The well-known American pediatrician Dr. Brazelton once filmed a group of mothers holding and feeding their babies, each in her own particular way. More than 20 years later he repeated the experiment with the women those babies had grown into and who now had babies themselves. Astoundingly, they all held their babies in exactly the same way as they had been held by their mothers, although of course they had no conscious memories from those early years. One of the things Braselton proved with this experiment was that we are influenced in our behavior by our unconscious memories. And those memories can be life affirming and affectionate or traumatic and destructive.”
“In the 1970s the French gynecologist Frédéric Leboyer demonstrated that babies delivered without physical force and given a loving reception by their immediate environment show no signs of desperate crying or any kind of destructiveness. In fact they will even smile only a few minutes after birth. As long as they are not separated after birth, as was the custom in the 1950s, mother and child will develop a relationship of trust that will have positive repercussions on the entire further course of the children’s lives. In the physical presence of her baby, the mother will produce the so-called love hormone (oxytocin) enabling her intuitively to understand the signals emitted by the child and to care for its needs by a process of empathy. These phenomena are described by Michel Odent in his latest book (“The Scientification of Love”, London, Free Association, 1999).”
There are always two sides to every coin. Actually there are three, as we often forget about the sharp edge of the coin. So it may be with Narcissists. that one side of the coin indicates that the Evil could be created and not genetic. The other side of the very same coin, points to everyone being born Narcissistic.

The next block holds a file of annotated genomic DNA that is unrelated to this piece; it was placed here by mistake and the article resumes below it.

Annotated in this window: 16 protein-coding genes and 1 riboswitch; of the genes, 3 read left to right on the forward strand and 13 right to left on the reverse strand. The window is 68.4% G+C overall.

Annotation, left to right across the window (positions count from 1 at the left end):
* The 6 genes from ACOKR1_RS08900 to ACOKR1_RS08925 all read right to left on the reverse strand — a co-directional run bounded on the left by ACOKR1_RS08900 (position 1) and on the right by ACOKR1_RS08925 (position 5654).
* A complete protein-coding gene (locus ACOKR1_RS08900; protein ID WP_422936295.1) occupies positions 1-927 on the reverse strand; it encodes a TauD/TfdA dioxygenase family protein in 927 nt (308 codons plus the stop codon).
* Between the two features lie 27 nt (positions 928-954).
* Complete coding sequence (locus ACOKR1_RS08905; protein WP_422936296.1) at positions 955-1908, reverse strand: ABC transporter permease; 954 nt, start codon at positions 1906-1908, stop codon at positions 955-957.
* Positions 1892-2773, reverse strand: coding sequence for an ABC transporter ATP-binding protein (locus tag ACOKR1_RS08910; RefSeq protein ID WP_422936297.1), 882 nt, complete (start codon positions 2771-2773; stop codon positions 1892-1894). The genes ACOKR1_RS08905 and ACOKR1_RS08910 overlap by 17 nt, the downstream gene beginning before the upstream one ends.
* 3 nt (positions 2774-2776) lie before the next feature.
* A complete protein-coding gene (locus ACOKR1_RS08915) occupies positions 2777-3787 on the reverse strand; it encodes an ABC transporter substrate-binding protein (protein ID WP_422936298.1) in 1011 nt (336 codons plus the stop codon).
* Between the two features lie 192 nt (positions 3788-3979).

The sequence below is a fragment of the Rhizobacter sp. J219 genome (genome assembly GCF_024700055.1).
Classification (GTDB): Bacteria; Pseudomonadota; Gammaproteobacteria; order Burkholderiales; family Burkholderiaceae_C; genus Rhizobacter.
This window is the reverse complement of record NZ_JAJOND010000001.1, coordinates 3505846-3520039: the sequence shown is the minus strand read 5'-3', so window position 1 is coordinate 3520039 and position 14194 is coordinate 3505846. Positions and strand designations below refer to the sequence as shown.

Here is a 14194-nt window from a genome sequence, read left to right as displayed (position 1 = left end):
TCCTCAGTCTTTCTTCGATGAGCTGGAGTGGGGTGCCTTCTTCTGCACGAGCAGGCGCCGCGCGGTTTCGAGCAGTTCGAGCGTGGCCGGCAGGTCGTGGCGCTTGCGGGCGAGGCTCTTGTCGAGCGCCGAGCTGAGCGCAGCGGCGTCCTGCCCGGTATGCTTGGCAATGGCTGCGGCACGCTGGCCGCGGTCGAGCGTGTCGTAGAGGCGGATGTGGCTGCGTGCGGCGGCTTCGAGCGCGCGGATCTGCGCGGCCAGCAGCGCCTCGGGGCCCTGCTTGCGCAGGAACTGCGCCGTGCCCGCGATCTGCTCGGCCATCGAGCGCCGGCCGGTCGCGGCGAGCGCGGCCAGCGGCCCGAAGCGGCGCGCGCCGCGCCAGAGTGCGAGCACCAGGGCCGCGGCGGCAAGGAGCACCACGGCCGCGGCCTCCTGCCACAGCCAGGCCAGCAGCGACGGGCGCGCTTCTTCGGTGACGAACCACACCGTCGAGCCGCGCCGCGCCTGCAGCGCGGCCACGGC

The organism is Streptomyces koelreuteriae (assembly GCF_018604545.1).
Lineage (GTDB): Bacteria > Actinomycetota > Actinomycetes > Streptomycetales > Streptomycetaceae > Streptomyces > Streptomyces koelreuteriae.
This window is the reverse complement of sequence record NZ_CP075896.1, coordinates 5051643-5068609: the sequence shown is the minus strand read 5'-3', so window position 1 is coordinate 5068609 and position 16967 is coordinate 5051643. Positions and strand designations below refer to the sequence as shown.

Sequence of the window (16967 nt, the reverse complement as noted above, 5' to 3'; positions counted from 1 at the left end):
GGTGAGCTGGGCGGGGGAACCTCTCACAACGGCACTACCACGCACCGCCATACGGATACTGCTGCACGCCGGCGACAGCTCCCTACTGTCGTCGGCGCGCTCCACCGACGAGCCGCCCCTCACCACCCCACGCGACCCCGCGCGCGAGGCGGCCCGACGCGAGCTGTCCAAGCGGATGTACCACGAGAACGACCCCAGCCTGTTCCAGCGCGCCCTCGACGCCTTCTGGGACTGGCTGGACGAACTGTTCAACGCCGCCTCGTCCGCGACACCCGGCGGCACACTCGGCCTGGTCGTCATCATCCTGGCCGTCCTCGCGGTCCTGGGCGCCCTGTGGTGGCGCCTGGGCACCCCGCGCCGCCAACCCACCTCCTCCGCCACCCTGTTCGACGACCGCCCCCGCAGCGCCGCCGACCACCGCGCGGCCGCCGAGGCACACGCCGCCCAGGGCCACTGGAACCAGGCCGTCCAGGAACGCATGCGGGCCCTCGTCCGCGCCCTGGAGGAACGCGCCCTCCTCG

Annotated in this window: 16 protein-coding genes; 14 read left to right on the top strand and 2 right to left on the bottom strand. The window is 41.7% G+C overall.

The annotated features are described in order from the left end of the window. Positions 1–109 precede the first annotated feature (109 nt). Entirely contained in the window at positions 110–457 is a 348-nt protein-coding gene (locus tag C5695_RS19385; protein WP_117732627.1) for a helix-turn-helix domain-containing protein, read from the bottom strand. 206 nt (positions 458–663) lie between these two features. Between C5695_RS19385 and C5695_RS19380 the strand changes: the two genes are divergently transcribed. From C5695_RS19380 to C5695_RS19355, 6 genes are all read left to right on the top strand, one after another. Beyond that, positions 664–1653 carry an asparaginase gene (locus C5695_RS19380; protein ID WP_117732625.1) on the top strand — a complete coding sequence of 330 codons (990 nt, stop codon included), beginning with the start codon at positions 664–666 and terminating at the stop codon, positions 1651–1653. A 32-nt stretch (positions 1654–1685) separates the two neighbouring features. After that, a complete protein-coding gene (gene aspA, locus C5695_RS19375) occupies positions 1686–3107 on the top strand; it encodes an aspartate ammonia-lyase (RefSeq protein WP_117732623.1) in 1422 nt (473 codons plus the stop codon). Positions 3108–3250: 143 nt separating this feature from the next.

“It is the psychoanalytic belief that we are all Narcissists at an early stage of our lives. As infants and toddlers we all feel that we are the center of the Universe, the most important, omnipotent and omniscient beings.
At that phase of our development, our parents are perceived by us to be mythical figures, immortal and awesomely powerful, there solely to cater to our needs, to protect and nourish us.
Both Self and others are viewed immaturely, as idealizations. This, in the psychodynamic models, is called the phase of “primary” narcissism.
Inevitably, the inexorable processes and conflicts of life erode these perceptions and reduce the ideal into the the real.
Adaptation is a process of disillusionment. If this process is abrupt, inconsistent, unpredictable, capricious, arbitrary and intense – the injuries sustained by the infant’s tender, budding, self-esteem, are severe and, often, irreversible. Moreover, the empathic support of our caretakers (the Primary Objects, the parents) is crucial. In its absence, our sense of self-worth and self-esteem in adulthood tends to fluctuate, to alternate between over-valuation (idealization) and devaluation of both Self and others. Narcissistic adults are widely thought to be the result of bitter disappointment, of radical disillusionment in the significant others in their infancy. Healthy adults accept their self-limitations (the boundaries and limitations of their selves). They accept disappointments, setbacks, failures, criticism and disillusionment with grace and tolerance. Their self-esteem is constant and positive, not substantially affected by outside events, no matter how severe.”
As young children they felt abandoned and alone, without anyone showing them any Love and Empathy. They were adopted out to strangers. They were sent off to live away from their Mothers to be taken care of a relative such as a Grandparent. Such relatives may not be the kindest and most loving people. Their Inner Child holds on to that. Then as an adult, they are incapable of showing Love and Empathy for others. Their Inner Child also has a major fear of being rejected and abandoned, yet again.